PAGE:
Some will give up and go native instead, living outdoors and surfing couches the colder months, or squatting moving when necessary. They will save thousands. They will be legislated against and harassed by petty officialdom.
There are hundreds of rooms spare in Buckingham Palace every night. There are Hundreds of Thousands in London every day. There’s land all over the UK going to waste being held whilst airplanes fly processed food into our Kingdom.
We live in an insane world. So you can give your four pound and read the Big Tissue. You can give to the guy selling it and not read it (better), or the guy passed out at 10am Old St tube. Ending Homelessness isn’t for the government, or organisations, but for society. An educated society would accept homelessness and do the best to ameliorate its necessity and brutality but we don’t. We debate it. We have ‘Day’s’ for it now. A day that isn’t interested in raising some big figure of money but raising the question – for a moment of consideration. What can we do to solve homelessness?
Stop seeing it as a problem and start seeing it as a solution.
Luckily this Day is made by the everyday people who volunteer and work in multiple fields trying to help homelessness and I was pleased to help try to spread word of the first World Homeless Day and now the second because there needs to be a mechanism for solidarity across the world against those who cause and those who allow homelessness to be a necessary part of our lives for so many of us. As a world population under the thumbs of global oppression in terms of Capital, Labour, and Land – our economic rights, are a shadow to the weak and weakening corpse of our civil rights. We can do better and deserve better. It’s not about right-wing vs. left-wing, workshy vs. diligent, not fortunate vs. unfortunate. It’s about the quality of our collective humanity. We can change it.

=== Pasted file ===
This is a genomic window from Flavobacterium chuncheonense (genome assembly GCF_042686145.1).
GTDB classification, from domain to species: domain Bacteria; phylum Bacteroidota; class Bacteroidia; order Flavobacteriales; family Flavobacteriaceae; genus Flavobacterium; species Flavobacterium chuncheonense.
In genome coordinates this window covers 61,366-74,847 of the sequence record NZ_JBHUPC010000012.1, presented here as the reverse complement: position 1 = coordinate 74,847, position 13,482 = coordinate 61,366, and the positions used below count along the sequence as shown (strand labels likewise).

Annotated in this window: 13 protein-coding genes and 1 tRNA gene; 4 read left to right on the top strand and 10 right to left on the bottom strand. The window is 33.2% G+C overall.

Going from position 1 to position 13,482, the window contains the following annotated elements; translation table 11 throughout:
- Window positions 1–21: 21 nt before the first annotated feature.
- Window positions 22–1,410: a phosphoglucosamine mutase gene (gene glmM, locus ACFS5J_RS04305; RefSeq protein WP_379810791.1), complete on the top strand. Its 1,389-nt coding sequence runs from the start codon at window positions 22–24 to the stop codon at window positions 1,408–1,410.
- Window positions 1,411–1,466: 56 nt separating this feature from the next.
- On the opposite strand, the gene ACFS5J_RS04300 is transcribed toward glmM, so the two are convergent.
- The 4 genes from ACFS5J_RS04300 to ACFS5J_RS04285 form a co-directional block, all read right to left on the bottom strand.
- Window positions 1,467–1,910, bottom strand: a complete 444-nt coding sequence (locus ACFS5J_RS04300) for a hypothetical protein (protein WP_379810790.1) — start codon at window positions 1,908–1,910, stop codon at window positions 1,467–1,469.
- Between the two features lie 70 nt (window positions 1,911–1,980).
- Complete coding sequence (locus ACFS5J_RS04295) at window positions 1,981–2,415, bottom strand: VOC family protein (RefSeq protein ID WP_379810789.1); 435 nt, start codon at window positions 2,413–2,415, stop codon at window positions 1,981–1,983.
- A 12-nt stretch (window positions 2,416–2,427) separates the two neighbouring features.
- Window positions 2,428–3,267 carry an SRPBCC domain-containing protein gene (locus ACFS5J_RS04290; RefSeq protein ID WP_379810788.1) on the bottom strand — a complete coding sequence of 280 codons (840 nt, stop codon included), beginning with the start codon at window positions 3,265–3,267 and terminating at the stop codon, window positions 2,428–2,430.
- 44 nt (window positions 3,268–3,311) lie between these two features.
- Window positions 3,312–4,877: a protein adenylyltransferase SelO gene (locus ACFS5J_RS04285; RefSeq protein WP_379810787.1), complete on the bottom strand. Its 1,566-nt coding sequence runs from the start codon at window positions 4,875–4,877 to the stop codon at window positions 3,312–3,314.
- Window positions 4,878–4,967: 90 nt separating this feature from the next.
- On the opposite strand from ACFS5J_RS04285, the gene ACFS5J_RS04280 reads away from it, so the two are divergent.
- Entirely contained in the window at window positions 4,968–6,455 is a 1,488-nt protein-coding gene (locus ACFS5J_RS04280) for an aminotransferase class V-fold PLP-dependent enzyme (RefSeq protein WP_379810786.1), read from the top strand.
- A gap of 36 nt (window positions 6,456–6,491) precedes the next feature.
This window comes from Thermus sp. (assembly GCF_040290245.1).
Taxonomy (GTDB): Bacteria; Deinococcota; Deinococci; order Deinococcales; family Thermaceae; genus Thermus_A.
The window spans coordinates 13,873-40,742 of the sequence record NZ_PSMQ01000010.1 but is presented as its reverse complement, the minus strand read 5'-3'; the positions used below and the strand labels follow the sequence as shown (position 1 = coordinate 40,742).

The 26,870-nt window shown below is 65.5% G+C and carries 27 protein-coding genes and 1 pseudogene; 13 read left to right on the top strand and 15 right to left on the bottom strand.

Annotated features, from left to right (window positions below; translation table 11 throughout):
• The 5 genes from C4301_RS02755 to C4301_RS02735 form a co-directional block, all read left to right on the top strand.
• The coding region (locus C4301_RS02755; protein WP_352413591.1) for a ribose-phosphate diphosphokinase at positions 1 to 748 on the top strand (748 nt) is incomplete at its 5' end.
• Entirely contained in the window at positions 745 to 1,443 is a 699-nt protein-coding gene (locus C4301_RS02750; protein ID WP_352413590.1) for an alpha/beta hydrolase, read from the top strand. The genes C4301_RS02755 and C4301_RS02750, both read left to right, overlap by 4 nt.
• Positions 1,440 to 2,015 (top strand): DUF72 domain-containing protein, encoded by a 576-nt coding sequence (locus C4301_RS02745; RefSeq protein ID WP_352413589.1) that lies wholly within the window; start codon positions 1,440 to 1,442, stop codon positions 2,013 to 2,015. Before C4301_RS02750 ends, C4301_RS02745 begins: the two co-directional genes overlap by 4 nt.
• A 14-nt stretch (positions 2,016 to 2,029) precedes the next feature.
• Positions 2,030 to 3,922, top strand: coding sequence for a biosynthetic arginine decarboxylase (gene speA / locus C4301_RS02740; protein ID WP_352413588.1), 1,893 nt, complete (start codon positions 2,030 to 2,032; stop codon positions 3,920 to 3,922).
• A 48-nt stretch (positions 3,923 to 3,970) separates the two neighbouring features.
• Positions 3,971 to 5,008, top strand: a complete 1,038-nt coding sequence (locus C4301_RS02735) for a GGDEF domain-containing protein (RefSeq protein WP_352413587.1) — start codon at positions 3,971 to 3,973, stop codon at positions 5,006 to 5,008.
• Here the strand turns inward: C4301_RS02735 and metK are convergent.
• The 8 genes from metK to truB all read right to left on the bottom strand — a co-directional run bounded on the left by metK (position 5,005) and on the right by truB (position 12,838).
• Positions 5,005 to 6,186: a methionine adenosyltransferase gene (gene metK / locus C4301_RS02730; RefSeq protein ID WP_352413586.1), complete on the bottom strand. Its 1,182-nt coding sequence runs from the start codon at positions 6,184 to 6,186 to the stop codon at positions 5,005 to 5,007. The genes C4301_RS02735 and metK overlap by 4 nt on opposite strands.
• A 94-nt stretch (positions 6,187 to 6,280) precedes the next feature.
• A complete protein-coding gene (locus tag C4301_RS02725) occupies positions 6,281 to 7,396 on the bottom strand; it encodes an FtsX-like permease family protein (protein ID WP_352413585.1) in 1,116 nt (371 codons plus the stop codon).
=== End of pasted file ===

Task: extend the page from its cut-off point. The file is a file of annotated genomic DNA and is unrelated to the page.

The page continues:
But we need to start asking questions, and refining the response, never stopping working together as individuals to make life better for all people – homeless first.
Thousands want to know why Westminster council and London Councils feels fit to assume food poverty in London is so impossible it can waste public funds on discussing, legislating and funding groups to manage the ‘decline’ and ‘removal’ of free food services to persons in dire need in London…
I want to know what Prince William thinks should change to truly help homelessness, rather than just help; “the wonderful organisations working with it”, or the old ‘building more council houses’ chestnut.
I want to know how ordinary people like you and I can do to change ourselves, and so this system. I don’t think it has to do with giving more to charity. I think it has for one thing to do with changing our concept of charity. I for one know I have given enough charity to William Windsor’s forthcoming business concerns. I want more myself so I can help others and so myself.
Charity begins at home, and when for most of us the streets could be our home through random misfortune at anytime, our streets should be safer and more compassionate as an aspiration we can all share.
This isn’t what I see happening in the “End Homelessness” agenda’s recently presented in many countries.